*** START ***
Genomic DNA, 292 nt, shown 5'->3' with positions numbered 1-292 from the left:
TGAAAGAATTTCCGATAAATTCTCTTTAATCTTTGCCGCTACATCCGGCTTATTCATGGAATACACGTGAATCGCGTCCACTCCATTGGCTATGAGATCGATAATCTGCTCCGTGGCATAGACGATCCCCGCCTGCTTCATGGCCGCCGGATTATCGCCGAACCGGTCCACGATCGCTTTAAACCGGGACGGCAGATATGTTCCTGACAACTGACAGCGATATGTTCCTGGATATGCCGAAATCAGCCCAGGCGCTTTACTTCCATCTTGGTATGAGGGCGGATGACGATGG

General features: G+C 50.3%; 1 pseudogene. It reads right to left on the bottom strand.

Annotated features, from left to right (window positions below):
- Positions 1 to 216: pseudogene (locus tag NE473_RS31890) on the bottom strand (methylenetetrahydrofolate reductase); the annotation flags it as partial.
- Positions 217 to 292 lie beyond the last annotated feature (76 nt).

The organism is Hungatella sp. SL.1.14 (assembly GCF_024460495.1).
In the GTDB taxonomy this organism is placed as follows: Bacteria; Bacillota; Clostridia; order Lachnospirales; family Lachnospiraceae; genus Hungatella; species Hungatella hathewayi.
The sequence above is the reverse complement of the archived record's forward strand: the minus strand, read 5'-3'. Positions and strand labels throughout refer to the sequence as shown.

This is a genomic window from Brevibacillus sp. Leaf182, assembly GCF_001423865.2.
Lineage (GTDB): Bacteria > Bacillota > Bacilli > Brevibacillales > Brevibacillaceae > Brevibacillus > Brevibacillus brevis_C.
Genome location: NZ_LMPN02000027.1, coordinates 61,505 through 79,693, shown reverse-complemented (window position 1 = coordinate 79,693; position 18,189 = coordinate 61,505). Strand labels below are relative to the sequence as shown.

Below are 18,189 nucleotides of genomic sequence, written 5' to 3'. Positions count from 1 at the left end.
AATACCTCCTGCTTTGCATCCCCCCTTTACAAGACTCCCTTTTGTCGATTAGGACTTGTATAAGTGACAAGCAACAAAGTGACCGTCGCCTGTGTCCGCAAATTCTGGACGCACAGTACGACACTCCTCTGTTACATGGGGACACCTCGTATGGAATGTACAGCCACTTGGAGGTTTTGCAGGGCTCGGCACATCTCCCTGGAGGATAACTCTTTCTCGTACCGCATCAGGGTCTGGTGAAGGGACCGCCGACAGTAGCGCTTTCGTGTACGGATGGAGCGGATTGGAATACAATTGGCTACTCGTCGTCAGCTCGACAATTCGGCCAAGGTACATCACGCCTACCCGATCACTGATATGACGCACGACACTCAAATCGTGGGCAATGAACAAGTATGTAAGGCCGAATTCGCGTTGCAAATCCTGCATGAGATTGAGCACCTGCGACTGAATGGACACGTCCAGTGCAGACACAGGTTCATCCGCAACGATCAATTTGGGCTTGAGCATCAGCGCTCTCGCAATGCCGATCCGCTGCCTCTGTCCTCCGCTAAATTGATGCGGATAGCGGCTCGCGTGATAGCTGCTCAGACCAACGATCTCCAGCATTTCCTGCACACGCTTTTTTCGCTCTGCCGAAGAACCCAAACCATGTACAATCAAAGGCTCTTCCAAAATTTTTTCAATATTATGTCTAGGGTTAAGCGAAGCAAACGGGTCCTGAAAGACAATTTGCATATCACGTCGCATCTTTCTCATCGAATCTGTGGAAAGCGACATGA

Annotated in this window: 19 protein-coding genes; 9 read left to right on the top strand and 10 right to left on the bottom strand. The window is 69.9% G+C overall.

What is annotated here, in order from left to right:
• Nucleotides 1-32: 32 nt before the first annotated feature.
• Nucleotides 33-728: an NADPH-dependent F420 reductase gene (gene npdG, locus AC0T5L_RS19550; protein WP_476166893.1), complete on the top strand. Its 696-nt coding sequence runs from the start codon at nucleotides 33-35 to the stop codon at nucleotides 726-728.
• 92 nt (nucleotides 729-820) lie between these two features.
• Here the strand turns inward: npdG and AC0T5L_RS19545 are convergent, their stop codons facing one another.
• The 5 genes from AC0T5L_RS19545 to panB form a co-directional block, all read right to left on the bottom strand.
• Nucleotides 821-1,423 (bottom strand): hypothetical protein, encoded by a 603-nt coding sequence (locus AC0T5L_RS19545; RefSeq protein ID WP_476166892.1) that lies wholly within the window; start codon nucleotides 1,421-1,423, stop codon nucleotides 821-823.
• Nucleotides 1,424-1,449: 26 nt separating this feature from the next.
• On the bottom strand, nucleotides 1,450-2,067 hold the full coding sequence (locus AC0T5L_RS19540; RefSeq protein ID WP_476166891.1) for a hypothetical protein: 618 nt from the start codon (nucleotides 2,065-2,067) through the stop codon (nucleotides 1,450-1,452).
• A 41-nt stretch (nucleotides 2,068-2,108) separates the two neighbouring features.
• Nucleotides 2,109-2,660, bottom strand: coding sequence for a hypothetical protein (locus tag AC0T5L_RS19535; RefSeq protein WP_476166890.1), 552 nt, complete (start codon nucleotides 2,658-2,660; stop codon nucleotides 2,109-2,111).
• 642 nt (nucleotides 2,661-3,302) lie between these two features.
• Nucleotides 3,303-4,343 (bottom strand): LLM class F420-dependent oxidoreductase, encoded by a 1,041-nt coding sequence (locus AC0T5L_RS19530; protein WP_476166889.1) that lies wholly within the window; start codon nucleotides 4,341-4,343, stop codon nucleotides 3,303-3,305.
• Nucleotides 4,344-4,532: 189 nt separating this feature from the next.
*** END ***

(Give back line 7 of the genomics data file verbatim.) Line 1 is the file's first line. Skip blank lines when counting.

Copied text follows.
The organism is Hungatella sp. SL.1.14 (assembly GCF_024460495.1).